The Cup

Movie review by
Renee Schonfeld, Common Sense Media
The Cup Movie Poster Image
True sports tale about overcoming tragedy has mature themes.
  • PG
  • 2012
  • 96 minutes

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The parents' guide to what's in this movie.

Positive Messages

Promotes perseverance, grace under pressure, bravery, close family ties, and striving for excellence: "Being a champion isn't about winning. It's about toughing it out."

Positive Role Models & Representations

The real-life Damien Oliver, already a horse-racing star in Australia's sporting world, proves that his ability to win is based on more than athleticism and skill. After a devastating tragedy, he must depend upon his inner strength, resilience, and courage to prevail. Supporting characters are loyal, compassionate, and encouraging and exhibit great faith in Damien. Women appear as courageous and loyal as well; however, they act solely as support for the main characters.   


Two disturbing horse-racing accidents occur; one is shown in news footage of an actual event, and the other is reenacted. (Spoiler alert: In both instances, the jockeys suffer fatal injuries.)


A couple is shown in bed together. A married couple kisses.


"Hell" and "crap." 


Qantas Airlines and Godolphin Racing and Stables are mentioned, as are numerous Australian products and services including Shannons Insurance, Goldner Transport, and 3AW. 

Drinking, Drugs & Smoking

Characters are briefly seen drinking alcoholic beverages both at home and in a bar. 

What parents need to know

Parents need to know that The Cup is a sports movie based on real events that occurred in 2002. Horse racing is a major sport in Australia; "The Cup" refers to the Melbourne Cup, the country's most important annual horse race. Only a few scenes actually portray specific races; the primary focus is the personal stories of a famed Australian jockey, his family, and the Irish trainer who comes to Melbourne for the big race. Heavy dialects may trip up some viewers. The film, which is sometimes sad, contains actual footage of a racing tragedy and one disturbing on-camera racing accident. (Spoiler alert: Deaths occur, as do a funeral and a lengthy hospital sequence in which a life hangs in the balance).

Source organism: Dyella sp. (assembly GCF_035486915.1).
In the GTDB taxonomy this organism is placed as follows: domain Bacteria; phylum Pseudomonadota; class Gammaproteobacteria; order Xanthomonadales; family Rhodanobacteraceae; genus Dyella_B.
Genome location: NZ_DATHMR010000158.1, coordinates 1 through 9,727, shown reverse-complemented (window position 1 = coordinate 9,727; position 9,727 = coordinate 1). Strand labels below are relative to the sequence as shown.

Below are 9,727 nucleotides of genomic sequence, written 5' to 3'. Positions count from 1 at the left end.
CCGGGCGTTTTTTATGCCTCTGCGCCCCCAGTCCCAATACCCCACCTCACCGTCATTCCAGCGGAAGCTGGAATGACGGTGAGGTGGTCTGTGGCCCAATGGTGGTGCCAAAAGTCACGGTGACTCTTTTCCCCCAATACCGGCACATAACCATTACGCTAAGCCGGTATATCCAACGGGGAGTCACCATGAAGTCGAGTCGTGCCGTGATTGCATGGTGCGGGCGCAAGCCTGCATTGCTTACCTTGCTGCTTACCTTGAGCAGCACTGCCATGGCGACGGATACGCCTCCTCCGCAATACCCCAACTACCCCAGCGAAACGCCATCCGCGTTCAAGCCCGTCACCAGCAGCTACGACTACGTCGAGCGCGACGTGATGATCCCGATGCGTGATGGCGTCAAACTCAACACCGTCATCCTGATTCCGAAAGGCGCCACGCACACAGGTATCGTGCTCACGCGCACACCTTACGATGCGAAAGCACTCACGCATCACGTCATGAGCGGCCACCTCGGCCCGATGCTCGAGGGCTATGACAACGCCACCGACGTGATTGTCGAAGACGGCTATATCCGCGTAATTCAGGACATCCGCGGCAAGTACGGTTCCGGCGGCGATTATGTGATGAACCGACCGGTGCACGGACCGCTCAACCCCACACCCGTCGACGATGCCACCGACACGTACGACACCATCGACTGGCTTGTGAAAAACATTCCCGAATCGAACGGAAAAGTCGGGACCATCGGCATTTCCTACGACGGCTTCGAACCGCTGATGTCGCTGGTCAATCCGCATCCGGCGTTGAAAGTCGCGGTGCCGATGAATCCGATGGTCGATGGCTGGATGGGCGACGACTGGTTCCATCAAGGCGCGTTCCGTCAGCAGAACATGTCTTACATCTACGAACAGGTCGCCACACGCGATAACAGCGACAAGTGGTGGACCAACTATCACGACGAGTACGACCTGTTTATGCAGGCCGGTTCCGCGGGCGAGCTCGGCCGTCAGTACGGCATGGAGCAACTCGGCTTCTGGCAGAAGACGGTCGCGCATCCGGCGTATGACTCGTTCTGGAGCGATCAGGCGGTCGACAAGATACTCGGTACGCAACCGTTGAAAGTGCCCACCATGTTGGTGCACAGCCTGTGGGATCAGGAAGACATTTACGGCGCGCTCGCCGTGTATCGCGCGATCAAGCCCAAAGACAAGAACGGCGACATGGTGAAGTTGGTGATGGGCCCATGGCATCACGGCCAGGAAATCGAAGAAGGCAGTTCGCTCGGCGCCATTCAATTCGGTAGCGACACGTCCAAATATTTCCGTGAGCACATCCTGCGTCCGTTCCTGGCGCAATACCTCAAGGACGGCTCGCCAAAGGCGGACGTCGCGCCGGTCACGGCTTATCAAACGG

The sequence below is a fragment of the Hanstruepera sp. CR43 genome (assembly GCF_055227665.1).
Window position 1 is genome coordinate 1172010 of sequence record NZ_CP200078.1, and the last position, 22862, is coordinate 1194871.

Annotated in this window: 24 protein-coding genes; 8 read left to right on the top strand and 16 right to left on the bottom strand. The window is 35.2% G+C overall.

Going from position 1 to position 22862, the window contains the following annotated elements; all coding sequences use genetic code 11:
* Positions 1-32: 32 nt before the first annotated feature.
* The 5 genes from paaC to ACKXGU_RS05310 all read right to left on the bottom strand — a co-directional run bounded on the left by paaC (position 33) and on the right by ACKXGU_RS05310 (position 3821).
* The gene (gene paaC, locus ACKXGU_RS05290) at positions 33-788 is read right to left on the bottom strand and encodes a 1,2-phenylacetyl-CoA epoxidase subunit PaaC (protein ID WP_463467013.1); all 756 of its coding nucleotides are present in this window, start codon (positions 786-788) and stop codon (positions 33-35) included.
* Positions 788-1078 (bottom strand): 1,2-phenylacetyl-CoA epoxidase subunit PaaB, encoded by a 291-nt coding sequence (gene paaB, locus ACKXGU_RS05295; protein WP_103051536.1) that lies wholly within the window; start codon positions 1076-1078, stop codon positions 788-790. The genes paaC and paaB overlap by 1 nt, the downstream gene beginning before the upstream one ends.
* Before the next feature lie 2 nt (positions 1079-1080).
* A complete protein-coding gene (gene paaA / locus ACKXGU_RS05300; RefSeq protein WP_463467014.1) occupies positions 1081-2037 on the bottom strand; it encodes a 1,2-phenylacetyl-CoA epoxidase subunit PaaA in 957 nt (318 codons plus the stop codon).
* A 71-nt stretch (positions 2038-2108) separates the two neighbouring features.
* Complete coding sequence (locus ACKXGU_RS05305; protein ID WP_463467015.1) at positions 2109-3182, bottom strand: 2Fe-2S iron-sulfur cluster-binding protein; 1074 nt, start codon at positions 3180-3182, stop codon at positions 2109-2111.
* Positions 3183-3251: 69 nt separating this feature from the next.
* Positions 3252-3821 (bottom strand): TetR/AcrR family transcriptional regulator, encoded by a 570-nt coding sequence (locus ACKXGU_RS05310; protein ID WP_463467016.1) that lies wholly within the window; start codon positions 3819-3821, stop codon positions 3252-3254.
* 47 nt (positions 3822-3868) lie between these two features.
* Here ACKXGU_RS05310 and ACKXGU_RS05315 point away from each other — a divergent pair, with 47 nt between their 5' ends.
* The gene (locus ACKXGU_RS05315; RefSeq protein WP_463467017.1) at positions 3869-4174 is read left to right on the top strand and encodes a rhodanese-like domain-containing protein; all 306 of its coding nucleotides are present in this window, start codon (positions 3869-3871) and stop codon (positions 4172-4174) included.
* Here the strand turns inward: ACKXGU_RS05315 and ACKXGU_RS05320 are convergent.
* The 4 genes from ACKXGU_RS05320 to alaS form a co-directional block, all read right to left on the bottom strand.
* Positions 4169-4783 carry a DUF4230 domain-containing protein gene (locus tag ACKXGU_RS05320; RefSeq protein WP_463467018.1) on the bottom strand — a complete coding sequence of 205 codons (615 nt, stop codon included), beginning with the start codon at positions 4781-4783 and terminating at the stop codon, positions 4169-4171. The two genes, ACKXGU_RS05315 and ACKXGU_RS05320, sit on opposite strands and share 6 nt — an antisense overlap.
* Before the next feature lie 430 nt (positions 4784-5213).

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What's the story?

THE CUP opens with Damien Oliver (Stephen Curry), a likable and spirited jockey, winning 2002's Jockey of the Year award in Australia. He's introduced by his beloved older brother Jason, who admits he's simply not as talented a jockey as Damien. The award comes at a time when Australia's racing industry is excitedly prepping for the Melbourne Cup, its most important annual horse race. Trainer Dermot Weld (Brendan Gleeson) is expected to bring Media Puzzle, a fiery, headstrong equine contender all the way from Ireland. When Weld matches his prized horse with Damien, the horse-and-jockey duo becomes an immediate sensation. Only Media Puzzle's reputation as "difficult" may stand in their way...unless one counts an outstanding horse from a prosperous sheik's stable. Only a week before the race, however, tragedy strikes the Oliver family, bringing back horrific memories of Damien's and Jason's dad, who was killed in a race when both were little boys. Damien struggles with his grief and his intensified desire to give meaning to his own life. Although his family and Dermot Weld are firmly at his side, Damien alone can determine whether or not he'll ride in the Melbourne Cup and whether he has the resilience to win again.

Is it any good?

The Cup was shot with skill by Simon Wincer, a noted Australian director, with stirring music, beautiful horses, and fine performances. It will delight horse lovers and other sports fans who enjoy a rousing competition laced with tragedy, even though the outcome will not come as much of a surprise. The movie moves from great joy to great sadness and back. There are no villains here. Even the Arab sheik whose horse may defeat our hero is sympathetic and pleasant. Because much of the film's plot deals with death and its aftermath, this is a safe bet for mature kids only.  

Talk to your kids about ...

  • Families can talk about the fact that many sports movies are based on actual events. What is it about sports and specific "big games" that make for good movies? Are these movies still satisfying to you even if you know the outcome?

  • What is meant by the movie's contention that being a champion isn't about winning, it's about toughing it out? Does this statement ring true for you? In what ways was Damien Oliver a champion?


  • Is it important to you to know that animals have not been hurt or killed during a movie production? Find out more about the history of protecting animals during filming.

Movie details

Our editors recommend

For kids who love horse tales

Themes & Topics

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